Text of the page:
Saturday, May 22, 2010

We Could Have Never Known

There wasn't really anything different about that day. Living alongside a river has proven to be inconvenient at times. The beautiful back road to my house follows the river in spots. It is not uncommon for a severely heavy rain to rise the waters causing them to spill into the road and across the street into the field. When this happens, detour. It's makes sense. It is the waters edge. I have been late to things before because I journeyed that way only to discover I would have to backtrack and go out the more civilized way via interstate.

I went the other way. I was heading out to an important meeting on a Saturday afternoon. I was driving away from the river. The rain was brutal, but it wasn't even that difficult to see. I've had to pull over before because the rain was so hard that I couldn't see out my windshield. Not that day. I could see. But I approached a dip in the road that was full of water. In 8 years I had never seen water pool in that area before. It was very shallow. I drove through. A few hundred feet further and there was another pooled area. This struck me as bizarre. My instinct told me to turn around and go home. What if I crossed safely through but couldn't get home later in the event those pools got deeper. I would miss the important meeting and would return safely home.

Tornado warnings followed soon. Flash flood warnings. I have never in my life really known what a flash flood was. Still don't, really. Nothing about this flood was a flash. Soon the power was out. And not much longer after that, the cell phone service was out too. I had been glued to facebook via my phone watching as the fear in people rose as high as the waters. Reading the SOS signals spread far and wide across the social network. The water had risen so high in one neighborhood that people were being rescued by boat. People in my subdivision were posting photos of the waters approaching their homes. Then, no more facebook. No more anything. No phone. And also, no groceries.

The water never came down my street so I truly had no idea of the devastation drowning the comforts and simplicities of the lives down the road. It would be 2 full days before anything recovered enough for me to begin to get a glimpse of what was going on. It was then that I learned my husbands employer had been destroyed. I still cannot put into words how I felt and feel about what I saw. I still cannot fathom that one young man floated away and still has not been found. I still cannot process that our city and surrounding cities became a lake, with boats floating down streets and in parking lots. I still cannot fathom that the rush of the water knocked down thousands of trees.....many trees that still look like they are lying down taking a nap, but I know they will never wake up. I still cannot process that many people lost their homes and will not even be allowed to rebuild because of their location and elevation. I still cannot fathom that many people lost their keepsakes, their photos, and other personal tiny treasures that cannot be replaced. I still cannot fathom that many people drowned just trying to get to higher ground. I still cannot fathom that some houses were completely forced off of their foundations and that entire streets caved and floated away. I cannot fathom the pets that are lost and those that drowned. And I cannot fathom that some people lost the one and only home they have ever known. And I cannot fathom that it won't happen again. It seemed to happen all too easily.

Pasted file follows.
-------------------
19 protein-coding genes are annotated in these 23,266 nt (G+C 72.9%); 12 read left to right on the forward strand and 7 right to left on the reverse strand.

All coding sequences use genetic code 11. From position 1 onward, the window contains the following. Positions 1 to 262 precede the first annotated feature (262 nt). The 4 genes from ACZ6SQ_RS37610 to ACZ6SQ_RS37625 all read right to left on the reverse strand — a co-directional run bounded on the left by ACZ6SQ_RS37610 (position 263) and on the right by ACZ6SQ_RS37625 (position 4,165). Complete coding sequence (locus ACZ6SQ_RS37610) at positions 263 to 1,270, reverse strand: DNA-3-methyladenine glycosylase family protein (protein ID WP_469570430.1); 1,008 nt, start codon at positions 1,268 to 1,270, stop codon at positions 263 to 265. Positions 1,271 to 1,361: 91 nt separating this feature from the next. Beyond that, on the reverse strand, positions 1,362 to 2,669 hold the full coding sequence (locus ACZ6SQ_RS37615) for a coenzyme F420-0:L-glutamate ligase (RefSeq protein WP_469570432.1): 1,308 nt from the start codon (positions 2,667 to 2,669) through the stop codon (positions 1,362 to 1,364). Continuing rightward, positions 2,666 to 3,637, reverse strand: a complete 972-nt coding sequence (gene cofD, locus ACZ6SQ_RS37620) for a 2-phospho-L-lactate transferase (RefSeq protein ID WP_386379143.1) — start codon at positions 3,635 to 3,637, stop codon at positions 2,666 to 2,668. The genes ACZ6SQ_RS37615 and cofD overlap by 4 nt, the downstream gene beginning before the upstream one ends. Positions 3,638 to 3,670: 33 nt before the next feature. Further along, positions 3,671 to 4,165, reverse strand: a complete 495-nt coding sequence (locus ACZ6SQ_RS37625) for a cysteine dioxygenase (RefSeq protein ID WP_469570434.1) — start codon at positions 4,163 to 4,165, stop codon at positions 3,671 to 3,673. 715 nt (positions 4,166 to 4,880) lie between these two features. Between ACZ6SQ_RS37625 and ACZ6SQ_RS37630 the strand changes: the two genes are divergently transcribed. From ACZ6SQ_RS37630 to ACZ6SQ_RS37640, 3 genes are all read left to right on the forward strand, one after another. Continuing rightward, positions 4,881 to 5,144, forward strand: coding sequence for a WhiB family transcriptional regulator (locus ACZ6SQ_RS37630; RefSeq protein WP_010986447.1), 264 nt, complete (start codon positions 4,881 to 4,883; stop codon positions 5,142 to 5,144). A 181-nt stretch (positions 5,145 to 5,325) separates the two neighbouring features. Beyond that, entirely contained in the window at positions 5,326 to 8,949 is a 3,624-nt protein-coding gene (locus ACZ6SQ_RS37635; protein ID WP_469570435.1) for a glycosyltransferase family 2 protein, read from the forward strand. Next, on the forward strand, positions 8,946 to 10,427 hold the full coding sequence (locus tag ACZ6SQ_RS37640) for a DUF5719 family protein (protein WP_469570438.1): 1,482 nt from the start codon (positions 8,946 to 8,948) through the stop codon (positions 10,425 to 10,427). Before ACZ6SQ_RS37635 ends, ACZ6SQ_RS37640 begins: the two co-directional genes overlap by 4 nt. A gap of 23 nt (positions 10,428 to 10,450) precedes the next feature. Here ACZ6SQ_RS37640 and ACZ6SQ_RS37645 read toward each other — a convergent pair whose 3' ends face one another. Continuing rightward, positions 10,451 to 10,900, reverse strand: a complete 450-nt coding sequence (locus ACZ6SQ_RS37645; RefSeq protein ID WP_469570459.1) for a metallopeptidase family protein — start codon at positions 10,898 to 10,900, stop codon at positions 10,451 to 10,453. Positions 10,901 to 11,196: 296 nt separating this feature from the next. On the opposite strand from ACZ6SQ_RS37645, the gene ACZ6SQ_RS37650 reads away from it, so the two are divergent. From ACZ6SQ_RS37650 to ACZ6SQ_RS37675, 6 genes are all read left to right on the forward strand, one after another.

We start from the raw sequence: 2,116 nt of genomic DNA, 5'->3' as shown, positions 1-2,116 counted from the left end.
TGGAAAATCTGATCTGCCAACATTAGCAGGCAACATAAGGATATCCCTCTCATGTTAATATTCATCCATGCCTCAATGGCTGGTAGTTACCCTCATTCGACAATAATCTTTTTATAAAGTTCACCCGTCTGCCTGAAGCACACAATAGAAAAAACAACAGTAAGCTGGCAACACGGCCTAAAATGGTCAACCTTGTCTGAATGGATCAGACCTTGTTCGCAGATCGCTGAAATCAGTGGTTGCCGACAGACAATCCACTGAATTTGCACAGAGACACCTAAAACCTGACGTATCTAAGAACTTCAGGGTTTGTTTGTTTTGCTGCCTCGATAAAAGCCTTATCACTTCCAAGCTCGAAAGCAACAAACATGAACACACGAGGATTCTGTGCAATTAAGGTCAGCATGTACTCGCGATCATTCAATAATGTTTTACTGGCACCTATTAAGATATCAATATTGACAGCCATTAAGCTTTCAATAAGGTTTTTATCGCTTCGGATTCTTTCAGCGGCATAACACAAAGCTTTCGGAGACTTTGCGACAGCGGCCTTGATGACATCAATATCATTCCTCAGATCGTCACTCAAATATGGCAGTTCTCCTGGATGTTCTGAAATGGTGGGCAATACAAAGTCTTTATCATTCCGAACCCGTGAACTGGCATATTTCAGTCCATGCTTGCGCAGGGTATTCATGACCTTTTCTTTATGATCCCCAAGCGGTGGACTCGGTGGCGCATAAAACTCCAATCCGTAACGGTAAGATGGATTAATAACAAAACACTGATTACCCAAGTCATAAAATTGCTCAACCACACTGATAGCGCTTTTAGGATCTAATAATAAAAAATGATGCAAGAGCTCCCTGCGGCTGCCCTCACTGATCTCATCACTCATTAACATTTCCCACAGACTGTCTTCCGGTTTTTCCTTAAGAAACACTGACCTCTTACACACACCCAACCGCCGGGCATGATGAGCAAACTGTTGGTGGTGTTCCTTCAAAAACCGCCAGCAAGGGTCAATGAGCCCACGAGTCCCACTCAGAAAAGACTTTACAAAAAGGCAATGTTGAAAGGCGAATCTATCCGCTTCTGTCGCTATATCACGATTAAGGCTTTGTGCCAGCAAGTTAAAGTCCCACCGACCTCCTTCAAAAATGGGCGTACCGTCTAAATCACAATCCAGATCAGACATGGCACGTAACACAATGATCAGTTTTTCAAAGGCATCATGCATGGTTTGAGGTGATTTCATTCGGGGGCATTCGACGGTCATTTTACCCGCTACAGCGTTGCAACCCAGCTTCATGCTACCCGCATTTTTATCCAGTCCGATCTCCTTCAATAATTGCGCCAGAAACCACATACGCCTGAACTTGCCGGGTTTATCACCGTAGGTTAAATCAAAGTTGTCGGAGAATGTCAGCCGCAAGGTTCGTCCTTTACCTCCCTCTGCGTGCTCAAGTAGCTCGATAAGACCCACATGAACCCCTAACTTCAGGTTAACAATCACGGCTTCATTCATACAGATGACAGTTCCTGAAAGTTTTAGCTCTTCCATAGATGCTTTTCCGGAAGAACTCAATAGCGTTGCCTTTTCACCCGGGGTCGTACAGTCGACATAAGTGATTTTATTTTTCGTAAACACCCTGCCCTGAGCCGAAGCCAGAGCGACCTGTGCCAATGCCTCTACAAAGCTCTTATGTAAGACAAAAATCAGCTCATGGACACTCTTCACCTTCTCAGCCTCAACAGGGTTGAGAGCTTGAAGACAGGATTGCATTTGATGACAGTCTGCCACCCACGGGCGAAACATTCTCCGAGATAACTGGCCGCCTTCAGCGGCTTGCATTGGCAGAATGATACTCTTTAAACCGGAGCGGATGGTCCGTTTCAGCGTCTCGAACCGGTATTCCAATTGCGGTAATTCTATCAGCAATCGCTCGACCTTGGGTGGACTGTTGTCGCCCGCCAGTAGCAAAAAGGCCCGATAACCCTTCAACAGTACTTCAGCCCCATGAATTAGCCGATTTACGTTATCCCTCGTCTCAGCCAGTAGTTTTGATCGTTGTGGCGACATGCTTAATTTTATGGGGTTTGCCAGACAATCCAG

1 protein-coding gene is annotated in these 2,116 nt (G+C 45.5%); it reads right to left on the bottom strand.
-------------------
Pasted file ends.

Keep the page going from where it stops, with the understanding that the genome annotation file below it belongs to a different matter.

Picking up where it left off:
I'm sorry to be writing about this again. It has been raining a lot. It is not raining today, thankfully....but we have continued to have way more rain than we need. I was having lunch with a friend of mine this week, Marcia. I said, "we'll never look at rain the same". Just meaning....heavy rain is scary. Marcia is a songwriter and she wrote that line down and threatened to write a song. I hope she does.

There was really nothing different about that day. But everything is different now.


Sarah said...

It's good that you're writing about this. Maybe that will help you eventually let go, though I know you'll never forget. So glad you and your family and your home were safe.

Pete Ahlstrom said...

Melissa & Joe,

It was quite moving to share the onset of your storm with you. We wish Joe's job hadn't gone with it, or the many other jobs and homes that were lost.

And we wish we could do something to help. We do actually have one very long-shot idea (two,really), but instead of mentioning them here I'll do them via e-mail so I can attach a page of pictures.

The weather here isn't great either, but at least we haven't had a 1000 year flood. Did wake up to snow this morning, and it looks as if an even bigger snowstorm is settling in for tonight. But that's not rare here, even in May (hey, sometimes even in June).

Several times in the last week our family (yesterday just Yvette and me)went out into the back country south of here You guys should have been along! First, we spotted a herd of 17 wild horses, 4of which were the cutest baby horses you've ever seen! Then a herd of about 14 antelope(they were running too fast to count exactly.) Then 4 deer. Finally 2 sage hens; (picture a grouse or partridge as big as an eagle). Memorable day.

Anyway, we left town on US 191 South, and twice in the first few miles on that highway there are signs that say "Road may be closed. Limited snowplow service." And those signs are there all year round.

Doubt Tennessee needs many of those signs, but hey, this is Wyoming.

God bless your whole family, and we'll send our long-shot idea.